- How to create Gerber files for custom PCB?
The first step in getting the Maker Pro robot PCB manufactured is creating Gerber format design files from Eagle. There are, of course, many different options for PCB design software available to makers and engineers. Each has its own internal PCB format; in the case of Autodesk Eagle, we use .SCH files for schematics and .BRD files for boards.
The Gerber format, on the other hand, is a standardized, open format that can be exported from any PCB design software. Gerbers are the standard file format used in the PCB manufacturing industry.
- How to determine the price for custom PCB?
One of the first major steps on the road to bringing a new product to market is the creation of a prototype. Learn just how much the prototyping process is going to cost you. The cost of a prototype can be broken into two major parts: the engineering cost to design it, and the actual cost to produce it.
The total cost of the prototype (assuming an electronic product) usually includes the cost to manufacture the custom Printed Circuit Board (PCB), plus the cost of components, assembly, and the enclosure. For most products the engineering costs will dominate. They also can vary greatly depending on several variables but especially on the product complexity.
Engineering fees may be only a few thousand dollars for a simple product up to hundreds of thousands of dollars for a really complex product.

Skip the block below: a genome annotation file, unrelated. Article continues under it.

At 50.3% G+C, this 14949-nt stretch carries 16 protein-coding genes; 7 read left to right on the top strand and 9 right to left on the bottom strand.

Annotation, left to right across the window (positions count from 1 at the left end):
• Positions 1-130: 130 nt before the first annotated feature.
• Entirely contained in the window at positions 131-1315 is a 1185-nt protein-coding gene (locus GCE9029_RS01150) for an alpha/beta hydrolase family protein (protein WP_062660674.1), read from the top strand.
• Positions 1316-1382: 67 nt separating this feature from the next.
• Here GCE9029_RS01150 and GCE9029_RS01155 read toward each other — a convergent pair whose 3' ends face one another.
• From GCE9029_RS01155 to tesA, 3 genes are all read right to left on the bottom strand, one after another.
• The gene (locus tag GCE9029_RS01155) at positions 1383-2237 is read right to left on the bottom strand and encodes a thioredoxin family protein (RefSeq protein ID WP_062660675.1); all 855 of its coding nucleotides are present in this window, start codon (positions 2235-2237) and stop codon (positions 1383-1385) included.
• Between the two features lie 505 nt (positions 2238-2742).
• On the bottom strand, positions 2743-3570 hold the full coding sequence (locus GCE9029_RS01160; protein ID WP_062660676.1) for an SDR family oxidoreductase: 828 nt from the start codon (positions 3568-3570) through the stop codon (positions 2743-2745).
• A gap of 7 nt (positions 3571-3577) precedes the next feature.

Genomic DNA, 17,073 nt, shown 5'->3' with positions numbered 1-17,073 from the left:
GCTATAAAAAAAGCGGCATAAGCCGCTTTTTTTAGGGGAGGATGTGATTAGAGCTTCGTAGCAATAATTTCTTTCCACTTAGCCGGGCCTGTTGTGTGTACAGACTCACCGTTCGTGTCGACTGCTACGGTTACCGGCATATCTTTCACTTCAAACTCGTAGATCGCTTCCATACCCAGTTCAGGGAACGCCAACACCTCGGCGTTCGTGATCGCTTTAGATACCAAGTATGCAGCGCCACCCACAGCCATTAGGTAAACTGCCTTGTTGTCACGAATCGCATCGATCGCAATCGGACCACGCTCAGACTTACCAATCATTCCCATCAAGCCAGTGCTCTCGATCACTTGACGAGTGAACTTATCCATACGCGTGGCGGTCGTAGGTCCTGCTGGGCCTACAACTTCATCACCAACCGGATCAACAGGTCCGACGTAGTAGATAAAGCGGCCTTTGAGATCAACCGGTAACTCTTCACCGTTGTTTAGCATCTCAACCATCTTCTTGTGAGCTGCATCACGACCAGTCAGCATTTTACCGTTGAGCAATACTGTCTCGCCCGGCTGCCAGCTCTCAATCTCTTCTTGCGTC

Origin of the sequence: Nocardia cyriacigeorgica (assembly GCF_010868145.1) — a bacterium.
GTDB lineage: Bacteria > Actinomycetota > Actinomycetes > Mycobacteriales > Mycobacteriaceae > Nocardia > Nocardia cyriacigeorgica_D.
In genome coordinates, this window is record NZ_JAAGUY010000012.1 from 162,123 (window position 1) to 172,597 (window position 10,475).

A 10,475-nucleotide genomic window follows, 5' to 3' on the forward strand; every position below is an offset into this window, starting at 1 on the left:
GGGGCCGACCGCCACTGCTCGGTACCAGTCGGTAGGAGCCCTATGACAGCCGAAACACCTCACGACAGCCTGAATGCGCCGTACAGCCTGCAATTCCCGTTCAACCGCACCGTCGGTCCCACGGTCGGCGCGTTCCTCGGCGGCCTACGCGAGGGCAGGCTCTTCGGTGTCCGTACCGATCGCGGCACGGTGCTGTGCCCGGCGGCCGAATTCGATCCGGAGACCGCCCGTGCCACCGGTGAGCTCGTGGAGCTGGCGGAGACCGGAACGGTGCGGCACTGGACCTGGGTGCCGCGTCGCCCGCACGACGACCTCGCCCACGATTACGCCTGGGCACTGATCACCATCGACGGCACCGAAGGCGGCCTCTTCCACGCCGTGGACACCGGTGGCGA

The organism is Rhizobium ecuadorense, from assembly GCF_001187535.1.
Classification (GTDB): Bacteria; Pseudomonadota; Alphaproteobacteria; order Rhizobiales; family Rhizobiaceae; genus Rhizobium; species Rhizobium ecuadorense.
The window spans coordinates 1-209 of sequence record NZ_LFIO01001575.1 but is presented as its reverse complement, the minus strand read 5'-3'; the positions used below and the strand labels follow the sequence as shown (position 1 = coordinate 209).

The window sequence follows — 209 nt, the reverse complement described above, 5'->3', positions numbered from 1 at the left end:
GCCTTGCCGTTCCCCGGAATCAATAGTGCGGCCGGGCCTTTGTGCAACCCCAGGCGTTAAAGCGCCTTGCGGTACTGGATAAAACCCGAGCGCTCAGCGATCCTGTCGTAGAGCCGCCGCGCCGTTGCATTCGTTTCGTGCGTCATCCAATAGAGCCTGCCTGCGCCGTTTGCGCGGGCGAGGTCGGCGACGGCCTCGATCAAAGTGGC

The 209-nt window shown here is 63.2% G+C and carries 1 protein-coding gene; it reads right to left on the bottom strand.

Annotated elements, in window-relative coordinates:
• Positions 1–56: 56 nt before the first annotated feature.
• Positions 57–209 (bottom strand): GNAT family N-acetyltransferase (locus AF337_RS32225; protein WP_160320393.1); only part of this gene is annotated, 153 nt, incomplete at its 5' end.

Ultimately, the best way to reduce your prototyping cost (in fact, all of your costs) is to simplify your product as much as possible as early as possible. Many times a seemingly “simple” feature can dramatically increase the development complexity and cost.
- How to choose a PCB manufacturer?
This is by no means an attempt to provide a comprehensive list of fab houses that you might want to use for a low-quantity order; that information is readily available via Google. Instead, I want to offer some suggestions based on my knowledge and experience. I’m not going to comment on the quality of the boards produced by a given manufacturer because I’ve never in my life received a PCB that I would describe as poorly manufactured (I don’t know if this is because I’m lucky or because I have a knack for identifying fab houses that are serious about quality). I think it’s safe to assume that all of the following fab houses will deliver a fully functional PCB.